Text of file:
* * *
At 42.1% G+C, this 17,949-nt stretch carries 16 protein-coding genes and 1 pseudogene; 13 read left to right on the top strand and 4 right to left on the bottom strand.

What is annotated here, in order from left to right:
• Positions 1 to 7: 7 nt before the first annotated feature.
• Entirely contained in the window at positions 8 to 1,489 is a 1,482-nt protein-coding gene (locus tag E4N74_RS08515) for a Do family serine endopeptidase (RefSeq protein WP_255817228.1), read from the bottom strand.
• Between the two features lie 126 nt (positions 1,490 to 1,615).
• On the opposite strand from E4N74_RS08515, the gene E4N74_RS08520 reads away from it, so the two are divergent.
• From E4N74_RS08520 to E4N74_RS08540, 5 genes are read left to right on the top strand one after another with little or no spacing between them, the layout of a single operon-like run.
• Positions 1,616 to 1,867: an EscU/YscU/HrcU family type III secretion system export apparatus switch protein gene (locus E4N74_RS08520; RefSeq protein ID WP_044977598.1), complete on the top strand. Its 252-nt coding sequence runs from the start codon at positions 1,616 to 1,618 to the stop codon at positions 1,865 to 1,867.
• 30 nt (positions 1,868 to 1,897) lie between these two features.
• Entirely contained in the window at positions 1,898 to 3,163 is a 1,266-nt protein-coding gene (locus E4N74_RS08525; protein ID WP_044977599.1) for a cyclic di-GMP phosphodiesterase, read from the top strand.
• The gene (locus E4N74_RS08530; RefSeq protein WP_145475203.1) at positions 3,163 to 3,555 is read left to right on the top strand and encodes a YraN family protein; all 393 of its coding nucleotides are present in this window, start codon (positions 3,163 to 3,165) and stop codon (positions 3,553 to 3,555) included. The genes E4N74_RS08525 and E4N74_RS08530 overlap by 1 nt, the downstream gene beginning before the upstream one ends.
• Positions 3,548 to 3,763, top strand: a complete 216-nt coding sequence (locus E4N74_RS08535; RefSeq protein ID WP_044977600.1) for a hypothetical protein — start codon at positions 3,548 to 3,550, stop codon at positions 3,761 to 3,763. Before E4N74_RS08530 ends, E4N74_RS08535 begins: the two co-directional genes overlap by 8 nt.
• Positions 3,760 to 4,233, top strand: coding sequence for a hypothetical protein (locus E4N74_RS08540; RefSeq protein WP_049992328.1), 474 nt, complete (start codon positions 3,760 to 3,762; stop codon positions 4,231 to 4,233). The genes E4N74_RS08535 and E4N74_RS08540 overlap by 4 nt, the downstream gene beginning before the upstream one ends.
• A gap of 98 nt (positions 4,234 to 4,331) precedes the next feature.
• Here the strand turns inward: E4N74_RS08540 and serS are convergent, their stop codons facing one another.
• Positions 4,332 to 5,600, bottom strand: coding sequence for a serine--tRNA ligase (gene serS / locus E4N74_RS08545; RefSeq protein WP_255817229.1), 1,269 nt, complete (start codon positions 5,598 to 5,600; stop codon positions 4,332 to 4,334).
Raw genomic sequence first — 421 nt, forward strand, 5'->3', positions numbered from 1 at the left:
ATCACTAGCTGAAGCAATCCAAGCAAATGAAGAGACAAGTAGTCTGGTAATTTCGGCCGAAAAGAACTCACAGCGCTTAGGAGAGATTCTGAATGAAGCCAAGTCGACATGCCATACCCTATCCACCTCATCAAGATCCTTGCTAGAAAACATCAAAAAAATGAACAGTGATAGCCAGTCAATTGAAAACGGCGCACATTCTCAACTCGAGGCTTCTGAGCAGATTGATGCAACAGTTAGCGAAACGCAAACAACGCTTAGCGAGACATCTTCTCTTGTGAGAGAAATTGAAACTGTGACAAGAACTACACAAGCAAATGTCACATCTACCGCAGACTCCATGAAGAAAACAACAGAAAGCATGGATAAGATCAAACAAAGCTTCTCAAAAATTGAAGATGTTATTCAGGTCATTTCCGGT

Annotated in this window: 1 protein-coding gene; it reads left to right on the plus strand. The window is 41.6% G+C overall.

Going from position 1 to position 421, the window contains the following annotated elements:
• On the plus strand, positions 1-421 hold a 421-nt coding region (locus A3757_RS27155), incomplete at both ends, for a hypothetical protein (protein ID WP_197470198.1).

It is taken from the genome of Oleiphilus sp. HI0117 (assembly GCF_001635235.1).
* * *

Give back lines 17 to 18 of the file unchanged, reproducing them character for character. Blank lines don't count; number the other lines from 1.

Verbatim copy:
Raw genomic sequence first — 421 nt, forward strand, 5'->3', positions numbered from 1 at the left:
ATCACTAGCTGAAGCAATCCAAGCAAATGAAGAGACAAGTAGTCTGGTAATTTCGGCCGAAAAGAACTCACAGCGCTTAGGAGAGATTCTGAATGAAGCCAAGTCGACATGCCATACCCTATCCACCTCATCAAGATCCTTGCTAGAAAACATCAAAAAAATGAACAGTGATAGCCAGTCAATTGAAAACGGCGCACATTCTCAACTCGAGGCTTCTGAGCAGATTGATGCAACAGTTAGCGAAACGCAAACAACGCTTAGCGAGACATCTTCTCTTGTGAGAGAAATTGAAACTGTGACAAGAACTACACAAGCAAATGTCACATCTACCGCAGACTCCATGAAGAAAACAACAGAAAGCATGGATAAGATCAAACAAAGCTTCTCAAAAATTGAAGATGTTATTCAGGTCATTTCCGGT